•Sprites with close to square aspect ratios should be between 60-90 pixels.

 

And then also from this post:

The preferable size for sprites is somewhere between 40-100 pixels in both dimensions. However, it is also preferred that the sprite only be large in one dimension (x or y, but not x and y). Sprites with close to square aspect ratios should be between 60-90 pixels instead.

 

This range is pretty flexible. Sprites can be smaller than this range as needed, although generally the adult sprite should be larger than the hatchling sprite (most hatchling sprites are around 40x40). Sprites can also be larger, although this is not recommended and may negatively affect the sprite's chances of being used. The absolute max size is 120 pixels in any one dimension.

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Where would you recommend posting a sprite on the forum?

 

 

Leopold2111

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Not sure if it's been posted yet but Griffsnuff on deviantart has a fantastic tutorial on making small pixel icons, as well as a couple other things that helped me.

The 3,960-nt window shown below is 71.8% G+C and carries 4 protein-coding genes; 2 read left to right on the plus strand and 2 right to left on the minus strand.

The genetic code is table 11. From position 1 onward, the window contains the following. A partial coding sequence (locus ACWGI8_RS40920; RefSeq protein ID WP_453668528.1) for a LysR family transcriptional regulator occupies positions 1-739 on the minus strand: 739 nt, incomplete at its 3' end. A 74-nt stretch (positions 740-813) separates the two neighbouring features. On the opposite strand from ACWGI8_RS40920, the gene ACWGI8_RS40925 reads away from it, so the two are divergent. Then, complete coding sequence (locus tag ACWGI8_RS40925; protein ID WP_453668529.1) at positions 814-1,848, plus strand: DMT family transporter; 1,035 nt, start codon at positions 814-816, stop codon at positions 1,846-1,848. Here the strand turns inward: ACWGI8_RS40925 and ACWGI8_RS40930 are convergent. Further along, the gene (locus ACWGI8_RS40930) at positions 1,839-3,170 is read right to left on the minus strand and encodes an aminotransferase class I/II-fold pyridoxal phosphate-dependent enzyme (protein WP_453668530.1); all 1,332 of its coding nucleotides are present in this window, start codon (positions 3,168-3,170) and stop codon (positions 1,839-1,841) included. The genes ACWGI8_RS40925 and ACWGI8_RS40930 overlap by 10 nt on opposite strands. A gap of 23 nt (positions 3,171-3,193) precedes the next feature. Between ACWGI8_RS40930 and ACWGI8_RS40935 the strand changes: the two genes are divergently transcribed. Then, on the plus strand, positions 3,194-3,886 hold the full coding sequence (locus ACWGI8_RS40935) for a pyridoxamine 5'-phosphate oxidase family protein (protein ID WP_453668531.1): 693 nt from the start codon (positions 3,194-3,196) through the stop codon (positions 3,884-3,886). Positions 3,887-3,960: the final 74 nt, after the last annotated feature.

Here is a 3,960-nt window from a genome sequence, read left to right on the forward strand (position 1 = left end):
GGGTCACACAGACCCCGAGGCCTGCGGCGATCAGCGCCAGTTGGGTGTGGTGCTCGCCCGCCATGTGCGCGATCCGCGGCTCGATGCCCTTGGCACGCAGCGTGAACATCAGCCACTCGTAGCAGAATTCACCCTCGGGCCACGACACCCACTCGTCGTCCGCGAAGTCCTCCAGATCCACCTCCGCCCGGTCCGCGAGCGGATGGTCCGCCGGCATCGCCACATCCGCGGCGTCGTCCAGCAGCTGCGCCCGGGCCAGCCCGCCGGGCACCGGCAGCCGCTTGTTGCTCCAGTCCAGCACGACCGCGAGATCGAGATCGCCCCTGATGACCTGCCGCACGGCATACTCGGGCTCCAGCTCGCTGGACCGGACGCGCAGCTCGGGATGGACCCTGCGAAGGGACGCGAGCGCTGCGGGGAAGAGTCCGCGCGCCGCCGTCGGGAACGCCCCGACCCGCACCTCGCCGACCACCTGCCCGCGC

Pixel Icon Tutorial

A quick walkthrough of her process

Tips on pixel cleanup

 

I've also found good antialiasing tutorials on another user's profile but I've honestly forgotten where, I'll check back and add it when I find it!

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people probably ask this a lot but what are good programs for pixel art.

i have krita and MS paint. i hear ms paint is good but is kritafor pixel art also good?

....umm yeah

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So, someone gave me a bunch of cool sketches for my Stratolisk Wyvern idea. Since it's slow going and I want to actually be recognised as a creator of my work, I decided to attempt spritelining over the sketch. I cropped the bottom-right one and resized it.

 

My question is, what do I do now? I experimented a bit (on the same sketch, resized wrong) but I don't know what bits to draw over, or what to ignore, or anything.

Can someone give me a bit of advice?

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people probably ask this a lot but what are good programs for pixel art.

i have krita and MS paint. i hear ms paint is good but is kritafor pixel art also good?

....umm yeah

This is an old post, but you're still around, so I wanted to throw out an answer...

 

Basically, whatever art program you're comfortable using is fine to use! Differences are mainly in tools that programs offer and ease of use figuring out options for beginners vs experienced users. ^^

 

So, someone gave me a bunch of cool sketches for my Stratolisk Wyvern idea. Since it's slow going and I want to actually be recognised as a creator of my work, I decided to attempt spritelining over the sketch. I cropped the bottom-right one and resized it.